hfex® is also using this opportunity to increase their capability and gain field based experience associated with neuroergonomics. Neuroergonomics is the application of neuroscience to human factors and ergonomics (HFE) by addressing the biological substrates with an emphasis on the role of the human nervous system and its influence on cognition and behaviour. This methodlogy has proved its worth into fatigue risk management, UX design, decision making and many more aspects of work performance/safety.


The research is following the current high level timeline:



Some initial publicity about the research can be accessed below.

Josh James' YouTube announcement

3 News interview

Radio NZ National interview

NZ Herald article


Academic Supporters.

Name Organisation
Associate Professor Paul Corballis University of Auckland, PhD Supervisor
Associate Professor Tony Lambert University of Auckland, PhD Co-supervisor
Professor Erik Hollnagel Co-author and Subject Matter Expert
Dr. Kyle Wilson University of Huddersfield, Co-author on White Paper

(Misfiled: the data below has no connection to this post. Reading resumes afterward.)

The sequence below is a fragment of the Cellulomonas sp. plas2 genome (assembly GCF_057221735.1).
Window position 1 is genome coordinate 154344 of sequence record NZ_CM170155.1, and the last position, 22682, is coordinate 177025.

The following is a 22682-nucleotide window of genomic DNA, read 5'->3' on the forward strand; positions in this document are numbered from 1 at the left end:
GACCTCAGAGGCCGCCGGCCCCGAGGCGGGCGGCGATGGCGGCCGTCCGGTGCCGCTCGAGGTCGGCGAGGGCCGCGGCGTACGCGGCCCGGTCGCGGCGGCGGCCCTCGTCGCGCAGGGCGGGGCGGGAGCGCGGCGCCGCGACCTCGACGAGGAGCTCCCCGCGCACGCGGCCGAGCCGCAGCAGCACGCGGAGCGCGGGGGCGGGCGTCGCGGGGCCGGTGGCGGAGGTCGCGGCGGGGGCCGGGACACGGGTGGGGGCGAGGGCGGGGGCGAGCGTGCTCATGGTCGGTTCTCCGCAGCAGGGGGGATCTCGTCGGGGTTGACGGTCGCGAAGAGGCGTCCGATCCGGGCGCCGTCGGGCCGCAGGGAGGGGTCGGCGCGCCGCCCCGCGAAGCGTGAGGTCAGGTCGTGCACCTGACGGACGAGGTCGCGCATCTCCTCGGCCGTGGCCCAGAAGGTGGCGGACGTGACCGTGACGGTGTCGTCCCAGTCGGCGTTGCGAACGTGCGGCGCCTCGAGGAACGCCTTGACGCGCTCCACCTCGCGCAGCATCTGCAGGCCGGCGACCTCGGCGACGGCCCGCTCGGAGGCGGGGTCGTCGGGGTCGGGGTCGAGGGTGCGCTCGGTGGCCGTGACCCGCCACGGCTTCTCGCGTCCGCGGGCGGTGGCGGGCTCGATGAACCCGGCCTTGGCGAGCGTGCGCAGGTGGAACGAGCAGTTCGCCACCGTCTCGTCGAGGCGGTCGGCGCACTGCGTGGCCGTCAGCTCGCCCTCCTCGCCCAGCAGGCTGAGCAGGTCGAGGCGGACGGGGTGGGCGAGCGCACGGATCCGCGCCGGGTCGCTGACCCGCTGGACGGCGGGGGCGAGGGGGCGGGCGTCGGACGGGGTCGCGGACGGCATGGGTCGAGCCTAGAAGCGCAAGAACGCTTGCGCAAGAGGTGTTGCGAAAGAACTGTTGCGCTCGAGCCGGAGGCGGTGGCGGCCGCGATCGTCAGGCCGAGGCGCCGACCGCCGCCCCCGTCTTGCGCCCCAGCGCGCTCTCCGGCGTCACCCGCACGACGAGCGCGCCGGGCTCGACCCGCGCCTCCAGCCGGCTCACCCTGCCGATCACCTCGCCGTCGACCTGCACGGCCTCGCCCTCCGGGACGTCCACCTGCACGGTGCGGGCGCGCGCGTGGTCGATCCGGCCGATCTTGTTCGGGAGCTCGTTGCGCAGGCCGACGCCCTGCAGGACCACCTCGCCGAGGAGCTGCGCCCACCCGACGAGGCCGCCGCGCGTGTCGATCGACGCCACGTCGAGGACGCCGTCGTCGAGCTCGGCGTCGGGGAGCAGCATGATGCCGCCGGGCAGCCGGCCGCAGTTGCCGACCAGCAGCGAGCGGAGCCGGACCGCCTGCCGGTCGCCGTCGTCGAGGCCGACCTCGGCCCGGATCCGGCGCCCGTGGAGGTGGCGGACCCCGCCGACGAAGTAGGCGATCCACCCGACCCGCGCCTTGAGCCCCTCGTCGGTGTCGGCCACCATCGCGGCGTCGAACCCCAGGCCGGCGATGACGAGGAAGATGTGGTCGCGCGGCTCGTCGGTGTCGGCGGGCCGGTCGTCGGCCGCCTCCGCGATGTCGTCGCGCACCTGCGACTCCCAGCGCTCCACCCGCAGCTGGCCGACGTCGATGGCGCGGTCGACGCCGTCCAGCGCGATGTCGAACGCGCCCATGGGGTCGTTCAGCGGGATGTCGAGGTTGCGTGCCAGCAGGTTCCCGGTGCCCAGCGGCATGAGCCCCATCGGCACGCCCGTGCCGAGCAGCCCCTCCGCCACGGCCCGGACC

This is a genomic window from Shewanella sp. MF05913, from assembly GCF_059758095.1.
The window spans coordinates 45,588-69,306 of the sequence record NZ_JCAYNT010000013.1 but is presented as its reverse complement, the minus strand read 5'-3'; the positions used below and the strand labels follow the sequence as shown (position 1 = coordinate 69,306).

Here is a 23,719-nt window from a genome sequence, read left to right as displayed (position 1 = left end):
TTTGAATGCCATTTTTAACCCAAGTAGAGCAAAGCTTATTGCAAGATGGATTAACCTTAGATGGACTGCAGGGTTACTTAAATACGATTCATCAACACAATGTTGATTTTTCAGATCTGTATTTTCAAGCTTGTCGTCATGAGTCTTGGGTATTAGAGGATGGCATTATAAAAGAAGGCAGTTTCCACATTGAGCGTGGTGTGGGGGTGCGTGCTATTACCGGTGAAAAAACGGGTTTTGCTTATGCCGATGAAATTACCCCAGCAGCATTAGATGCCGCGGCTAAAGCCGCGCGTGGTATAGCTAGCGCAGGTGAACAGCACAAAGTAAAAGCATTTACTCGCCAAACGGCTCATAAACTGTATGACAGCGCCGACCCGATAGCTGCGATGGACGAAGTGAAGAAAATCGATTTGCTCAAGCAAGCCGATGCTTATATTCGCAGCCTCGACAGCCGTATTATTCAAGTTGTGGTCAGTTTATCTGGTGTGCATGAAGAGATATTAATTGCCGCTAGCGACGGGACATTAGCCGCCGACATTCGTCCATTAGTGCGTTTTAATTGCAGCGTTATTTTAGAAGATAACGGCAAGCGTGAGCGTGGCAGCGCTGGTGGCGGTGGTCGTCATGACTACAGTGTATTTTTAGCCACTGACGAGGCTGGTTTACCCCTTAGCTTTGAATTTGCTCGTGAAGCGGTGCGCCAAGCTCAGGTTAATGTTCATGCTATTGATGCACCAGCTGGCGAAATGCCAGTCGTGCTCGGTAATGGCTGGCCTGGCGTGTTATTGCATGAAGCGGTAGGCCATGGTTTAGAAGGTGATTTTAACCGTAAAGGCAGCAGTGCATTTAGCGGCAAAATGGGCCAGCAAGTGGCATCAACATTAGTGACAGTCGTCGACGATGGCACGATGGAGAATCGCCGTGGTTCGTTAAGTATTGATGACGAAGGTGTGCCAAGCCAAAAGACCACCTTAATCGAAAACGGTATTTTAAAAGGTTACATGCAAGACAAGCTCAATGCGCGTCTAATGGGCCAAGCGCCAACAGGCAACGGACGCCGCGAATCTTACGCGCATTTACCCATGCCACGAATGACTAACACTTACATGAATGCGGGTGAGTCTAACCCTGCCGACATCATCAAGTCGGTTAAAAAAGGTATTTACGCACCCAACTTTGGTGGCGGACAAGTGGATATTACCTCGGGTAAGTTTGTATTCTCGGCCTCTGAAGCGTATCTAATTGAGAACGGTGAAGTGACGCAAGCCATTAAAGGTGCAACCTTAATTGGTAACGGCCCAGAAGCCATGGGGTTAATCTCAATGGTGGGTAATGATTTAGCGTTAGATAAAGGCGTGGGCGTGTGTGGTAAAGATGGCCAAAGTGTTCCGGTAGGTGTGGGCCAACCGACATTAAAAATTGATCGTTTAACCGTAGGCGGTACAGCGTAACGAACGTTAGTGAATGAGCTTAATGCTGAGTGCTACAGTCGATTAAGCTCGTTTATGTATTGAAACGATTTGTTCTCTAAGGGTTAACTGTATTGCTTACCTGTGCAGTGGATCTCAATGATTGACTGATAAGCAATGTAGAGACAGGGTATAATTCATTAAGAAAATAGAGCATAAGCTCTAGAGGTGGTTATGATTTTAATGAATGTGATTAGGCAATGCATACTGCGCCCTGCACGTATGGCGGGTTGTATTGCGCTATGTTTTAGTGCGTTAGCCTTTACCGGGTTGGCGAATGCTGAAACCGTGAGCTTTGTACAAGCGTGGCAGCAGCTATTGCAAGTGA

The table below presents the current members of the working group of research supporters.

Name Organisation
Bill O'Leary New Zealand Deerstalkers, President
Nicole McKee Firearms Safety Specialists and COLFO
Joe Green Hunting Safety Research and Police (retired)
Roly Williams New Zealand Police
Adam Smith Mountain Safety Council
Brent Beaven Office of Hon Maggie Barry, Minister of Conservation
Hon Peter Dunne Associate Minister of Conservation
Carol Watson Game Animal Council
Geoff Kerr Game Animal Council
Mike Spray Makapua Station and Firearms Safety Specialists
Colin Baynes Makapua Station
Don Rood Fish and Game
Matthew Gibson Gibson Hunts
Michael Scott Hunter Safety Lab
Brad Johnson Hunter Safety Lab
Steve Collings Steve's Wholesale